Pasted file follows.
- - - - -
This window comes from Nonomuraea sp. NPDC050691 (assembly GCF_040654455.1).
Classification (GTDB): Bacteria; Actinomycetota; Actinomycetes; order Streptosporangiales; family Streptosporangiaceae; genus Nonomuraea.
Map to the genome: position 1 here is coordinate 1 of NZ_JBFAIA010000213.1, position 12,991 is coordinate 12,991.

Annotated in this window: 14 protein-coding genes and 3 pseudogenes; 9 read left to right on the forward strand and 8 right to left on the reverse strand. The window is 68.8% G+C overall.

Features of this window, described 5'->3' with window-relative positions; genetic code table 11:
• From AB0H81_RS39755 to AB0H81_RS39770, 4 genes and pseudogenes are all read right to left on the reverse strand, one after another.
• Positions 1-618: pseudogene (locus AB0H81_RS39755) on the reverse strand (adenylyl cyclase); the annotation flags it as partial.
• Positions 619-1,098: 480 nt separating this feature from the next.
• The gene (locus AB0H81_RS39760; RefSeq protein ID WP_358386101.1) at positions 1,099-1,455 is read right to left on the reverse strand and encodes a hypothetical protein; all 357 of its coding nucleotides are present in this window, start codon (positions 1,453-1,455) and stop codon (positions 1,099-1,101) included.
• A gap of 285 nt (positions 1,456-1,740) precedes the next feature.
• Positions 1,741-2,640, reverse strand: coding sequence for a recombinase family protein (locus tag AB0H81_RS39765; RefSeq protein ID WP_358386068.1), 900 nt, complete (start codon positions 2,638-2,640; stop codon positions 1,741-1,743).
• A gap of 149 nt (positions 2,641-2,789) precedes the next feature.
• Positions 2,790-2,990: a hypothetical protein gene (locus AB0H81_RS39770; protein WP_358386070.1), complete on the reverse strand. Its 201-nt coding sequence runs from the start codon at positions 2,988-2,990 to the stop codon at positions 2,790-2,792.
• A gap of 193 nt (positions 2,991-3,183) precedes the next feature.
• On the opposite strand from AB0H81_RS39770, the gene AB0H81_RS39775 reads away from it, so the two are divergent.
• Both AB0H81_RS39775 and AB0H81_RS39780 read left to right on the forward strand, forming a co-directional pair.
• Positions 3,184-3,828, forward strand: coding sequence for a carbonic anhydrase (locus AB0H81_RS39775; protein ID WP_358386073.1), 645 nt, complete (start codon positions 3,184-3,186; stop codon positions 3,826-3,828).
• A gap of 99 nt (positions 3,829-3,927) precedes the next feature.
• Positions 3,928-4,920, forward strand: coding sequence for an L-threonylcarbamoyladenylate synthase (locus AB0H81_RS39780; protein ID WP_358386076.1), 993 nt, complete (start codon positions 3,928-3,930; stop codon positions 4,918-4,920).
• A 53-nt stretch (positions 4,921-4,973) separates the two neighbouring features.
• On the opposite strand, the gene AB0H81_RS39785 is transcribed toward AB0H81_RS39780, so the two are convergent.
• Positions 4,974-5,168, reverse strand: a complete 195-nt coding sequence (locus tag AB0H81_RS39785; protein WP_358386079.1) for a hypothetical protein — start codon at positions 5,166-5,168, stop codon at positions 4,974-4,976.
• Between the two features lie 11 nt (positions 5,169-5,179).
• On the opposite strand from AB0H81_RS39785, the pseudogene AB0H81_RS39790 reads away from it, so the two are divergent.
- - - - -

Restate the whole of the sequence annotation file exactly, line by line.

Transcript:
This window comes from Nonomuraea sp. NPDC050691 (assembly GCF_040654455.1).
Classification (GTDB): Bacteria; Actinomycetota; Actinomycetes; order Streptosporangiales; family Streptosporangiaceae; genus Nonomuraea.
Map to the genome: position 1 here is coordinate 1 of NZ_JBFAIA010000213.1, position 12,991 is coordinate 12,991.

Annotated in this window: 14 protein-coding genes and 3 pseudogenes; 9 read left to right on the forward strand and 8 right to left on the reverse strand. The window is 68.8% G+C overall.

Features of this window, described 5'->3' with window-relative positions; genetic code table 11:
• From AB0H81_RS39755 to AB0H81_RS39770, 4 genes and pseudogenes are all read right to left on the reverse strand, one after another.
• Positions 1-618: pseudogene (locus AB0H81_RS39755) on the reverse strand (adenylyl cyclase); the annotation flags it as partial.
• Positions 619-1,098: 480 nt separating this feature from the next.
• The gene (locus AB0H81_RS39760; RefSeq protein ID WP_358386101.1) at positions 1,099-1,455 is read right to left on the reverse strand and encodes a hypothetical protein; all 357 of its coding nucleotides are present in this window, start codon (positions 1,453-1,455) and stop codon (positions 1,099-1,101) included.
• A gap of 285 nt (positions 1,456-1,740) precedes the next feature.
• Positions 1,741-2,640, reverse strand: coding sequence for a recombinase family protein (locus tag AB0H81_RS39765; RefSeq protein ID WP_358386068.1), 900 nt, complete (start codon positions 2,638-2,640; stop codon positions 1,741-1,743).
• A gap of 149 nt (positions 2,641-2,789) precedes the next feature.
• Positions 2,790-2,990: a hypothetical protein gene (locus AB0H81_RS39770; protein WP_358386070.1), complete on the reverse strand. Its 201-nt coding sequence runs from the start codon at positions 2,988-2,990 to the stop codon at positions 2,790-2,792.
• A gap of 193 nt (positions 2,991-3,183) precedes the next feature.
• On the opposite strand from AB0H81_RS39770, the gene AB0H81_RS39775 reads away from it, so the two are divergent.
• Both AB0H81_RS39775 and AB0H81_RS39780 read left to right on the forward strand, forming a co-directional pair.
• Positions 3,184-3,828, forward strand: coding sequence for a carbonic anhydrase (locus AB0H81_RS39775; protein ID WP_358386073.1), 645 nt, complete (start codon positions 3,184-3,186; stop codon positions 3,826-3,828).
• A gap of 99 nt (positions 3,829-3,927) precedes the next feature.
• Positions 3,928-4,920, forward strand: coding sequence for an L-threonylcarbamoyladenylate synthase (locus AB0H81_RS39780; protein ID WP_358386076.1), 993 nt, complete (start codon positions 3,928-3,930; stop codon positions 4,918-4,920).
• A 53-nt stretch (positions 4,921-4,973) separates the two neighbouring features.
• On the opposite strand, the gene AB0H81_RS39785 is transcribed toward AB0H81_RS39780, so the two are convergent.
• Positions 4,974-5,168, reverse strand: a complete 195-nt coding sequence (locus tag AB0H81_RS39785; protein WP_358386079.1) for a hypothetical protein — start codon at positions 5,166-5,168, stop codon at positions 4,974-4,976.
• Between the two features lie 11 nt (positions 5,169-5,179).
• On the opposite strand from AB0H81_RS39785, the pseudogene AB0H81_RS39790 reads away from it, so the two are divergent.